Understanding Medicare’s Secondary Payer Private Cause of Action against Primary Payers

As a “secondary payer,” Medicare has an interest in any workers’ compensation claims where it may have paid for medical care that might be related to the workers’ compensation injury. Medicare calls payments it makes to a Medicare beneficiary “conditional payments.” The condition is that Medicare will seek reimbursement for the payments made if it turns out that a “primary payer,” such as a workers’ compensation insurer, should have paid for the treatment, pursuant to 42 USC 1395y(b)(2)(B).

The Third Circuit and Eleventh Circuit Courts have established that Medicare has a right to recover double damages through a Medicare Secondary Payer private cause of action against primary payers for failure to timely reimburse the conditional payments, pursuant to 42 USC 1395y(b)(3)(A). This cause of action is ripe and actionable 60 days after the settlement check is issued.

Thus, it is imperative that whenever a petitioner in a workers’ compensation claim is Medicare-eligible or likely Medicare-eligible, the insurer or TPA complete a “Conditional Payments Check” as soon as practicable in order to reveal any payments made by Medicare that might be related to the claim. If the search reveals that such payments were made, the parties will need to account for any reimbursement to Medicare for the bills it paid prior to settlement of the claim. If this process is not completed and reimbursement is not made within 60 days of the issuance of the settlement check, there is a risk that Medicare will seek to recover double damages through the Medicare Secondary Payer Act private cause of action.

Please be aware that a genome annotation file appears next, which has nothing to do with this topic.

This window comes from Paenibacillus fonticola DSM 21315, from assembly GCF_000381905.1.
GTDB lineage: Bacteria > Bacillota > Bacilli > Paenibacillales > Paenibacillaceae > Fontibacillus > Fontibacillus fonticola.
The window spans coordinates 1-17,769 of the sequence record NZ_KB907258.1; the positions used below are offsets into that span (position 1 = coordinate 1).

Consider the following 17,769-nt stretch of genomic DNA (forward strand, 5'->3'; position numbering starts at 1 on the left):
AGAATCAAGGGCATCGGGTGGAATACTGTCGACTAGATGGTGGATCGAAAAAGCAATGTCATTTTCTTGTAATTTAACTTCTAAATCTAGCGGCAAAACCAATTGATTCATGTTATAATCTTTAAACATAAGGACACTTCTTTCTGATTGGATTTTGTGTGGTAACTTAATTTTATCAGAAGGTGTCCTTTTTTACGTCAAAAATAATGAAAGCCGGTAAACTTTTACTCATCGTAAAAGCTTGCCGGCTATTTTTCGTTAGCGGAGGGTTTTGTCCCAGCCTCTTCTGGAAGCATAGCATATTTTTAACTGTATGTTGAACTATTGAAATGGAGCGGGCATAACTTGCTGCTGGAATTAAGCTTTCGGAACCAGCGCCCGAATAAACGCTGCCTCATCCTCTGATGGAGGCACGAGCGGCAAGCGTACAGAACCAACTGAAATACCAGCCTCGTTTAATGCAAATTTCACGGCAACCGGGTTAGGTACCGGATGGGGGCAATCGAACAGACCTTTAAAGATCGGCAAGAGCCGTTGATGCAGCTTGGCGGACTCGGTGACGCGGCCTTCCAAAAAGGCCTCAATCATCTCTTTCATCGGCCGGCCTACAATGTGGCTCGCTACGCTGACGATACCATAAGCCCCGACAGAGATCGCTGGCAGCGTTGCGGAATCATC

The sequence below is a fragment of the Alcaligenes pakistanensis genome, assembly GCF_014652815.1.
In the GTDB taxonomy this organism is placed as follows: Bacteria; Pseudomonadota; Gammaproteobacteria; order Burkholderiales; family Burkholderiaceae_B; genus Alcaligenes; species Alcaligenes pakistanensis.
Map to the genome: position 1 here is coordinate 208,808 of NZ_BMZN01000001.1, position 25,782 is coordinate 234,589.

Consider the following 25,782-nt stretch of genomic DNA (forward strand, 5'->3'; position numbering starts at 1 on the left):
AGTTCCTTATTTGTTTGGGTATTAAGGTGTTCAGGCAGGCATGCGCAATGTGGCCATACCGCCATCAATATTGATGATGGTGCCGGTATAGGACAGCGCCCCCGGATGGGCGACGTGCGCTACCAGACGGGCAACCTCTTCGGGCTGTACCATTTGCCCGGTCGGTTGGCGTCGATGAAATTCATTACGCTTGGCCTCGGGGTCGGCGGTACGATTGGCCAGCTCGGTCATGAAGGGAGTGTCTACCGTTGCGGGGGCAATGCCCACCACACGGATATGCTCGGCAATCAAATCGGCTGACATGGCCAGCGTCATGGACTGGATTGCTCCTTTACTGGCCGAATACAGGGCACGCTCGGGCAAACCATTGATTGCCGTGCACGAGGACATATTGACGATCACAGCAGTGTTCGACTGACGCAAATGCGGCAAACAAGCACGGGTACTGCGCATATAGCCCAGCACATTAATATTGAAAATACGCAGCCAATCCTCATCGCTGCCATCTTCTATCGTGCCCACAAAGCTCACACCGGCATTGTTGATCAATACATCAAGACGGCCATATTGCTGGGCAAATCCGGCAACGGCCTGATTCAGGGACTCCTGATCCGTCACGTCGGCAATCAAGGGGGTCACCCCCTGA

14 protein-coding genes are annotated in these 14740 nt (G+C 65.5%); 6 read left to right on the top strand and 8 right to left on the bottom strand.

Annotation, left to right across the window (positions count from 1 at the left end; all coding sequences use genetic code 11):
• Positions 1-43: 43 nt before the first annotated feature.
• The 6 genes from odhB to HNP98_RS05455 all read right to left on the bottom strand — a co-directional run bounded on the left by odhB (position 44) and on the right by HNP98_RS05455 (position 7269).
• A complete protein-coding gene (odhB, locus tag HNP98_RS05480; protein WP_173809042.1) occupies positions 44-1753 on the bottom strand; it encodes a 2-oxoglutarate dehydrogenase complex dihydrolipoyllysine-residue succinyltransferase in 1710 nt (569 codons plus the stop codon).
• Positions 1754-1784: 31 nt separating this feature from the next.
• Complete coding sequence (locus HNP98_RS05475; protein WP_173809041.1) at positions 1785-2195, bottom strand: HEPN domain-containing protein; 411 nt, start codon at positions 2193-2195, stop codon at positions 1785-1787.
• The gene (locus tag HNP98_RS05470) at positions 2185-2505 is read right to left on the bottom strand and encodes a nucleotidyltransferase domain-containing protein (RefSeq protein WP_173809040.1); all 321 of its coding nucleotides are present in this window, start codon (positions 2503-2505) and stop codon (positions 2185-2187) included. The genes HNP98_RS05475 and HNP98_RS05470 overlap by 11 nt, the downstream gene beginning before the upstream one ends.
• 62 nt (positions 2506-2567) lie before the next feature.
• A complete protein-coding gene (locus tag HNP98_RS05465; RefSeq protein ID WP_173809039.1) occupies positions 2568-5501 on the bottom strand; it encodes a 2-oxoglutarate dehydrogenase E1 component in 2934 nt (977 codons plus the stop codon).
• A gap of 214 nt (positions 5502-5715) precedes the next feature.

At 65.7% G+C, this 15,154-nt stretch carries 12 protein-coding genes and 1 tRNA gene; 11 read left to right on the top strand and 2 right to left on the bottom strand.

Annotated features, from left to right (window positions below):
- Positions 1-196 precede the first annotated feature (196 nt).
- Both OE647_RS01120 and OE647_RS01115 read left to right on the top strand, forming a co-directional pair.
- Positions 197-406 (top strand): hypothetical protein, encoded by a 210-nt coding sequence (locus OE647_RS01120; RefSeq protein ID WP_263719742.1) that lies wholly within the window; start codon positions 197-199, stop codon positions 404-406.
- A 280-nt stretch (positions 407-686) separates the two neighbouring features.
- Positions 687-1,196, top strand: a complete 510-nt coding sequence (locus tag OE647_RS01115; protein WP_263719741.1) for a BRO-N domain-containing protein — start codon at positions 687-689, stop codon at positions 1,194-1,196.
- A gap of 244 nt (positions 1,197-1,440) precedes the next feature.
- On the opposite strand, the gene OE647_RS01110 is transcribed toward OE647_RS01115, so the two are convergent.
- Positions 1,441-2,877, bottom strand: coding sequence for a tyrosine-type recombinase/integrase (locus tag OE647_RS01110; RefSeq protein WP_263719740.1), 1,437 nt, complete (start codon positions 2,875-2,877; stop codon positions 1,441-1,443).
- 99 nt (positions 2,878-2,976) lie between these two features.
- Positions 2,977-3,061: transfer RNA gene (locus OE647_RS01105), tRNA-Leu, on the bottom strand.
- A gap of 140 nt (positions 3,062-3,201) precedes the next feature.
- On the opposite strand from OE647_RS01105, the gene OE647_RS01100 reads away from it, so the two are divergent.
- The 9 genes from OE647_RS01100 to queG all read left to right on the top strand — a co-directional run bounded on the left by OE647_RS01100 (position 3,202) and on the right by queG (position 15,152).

We will continue to monitor the development of case law in this area as the courts rule on the boundaries of this cause of action, including what entities or individuals this cause of action can be brought against.

Thanks to attorney Allison Mecher for the excellent summary of this important issue.  Allison works out of the Chicago offices of I&F and joined the firm after working at the Social Security Administration, Office of Disability Adjudication and Review,

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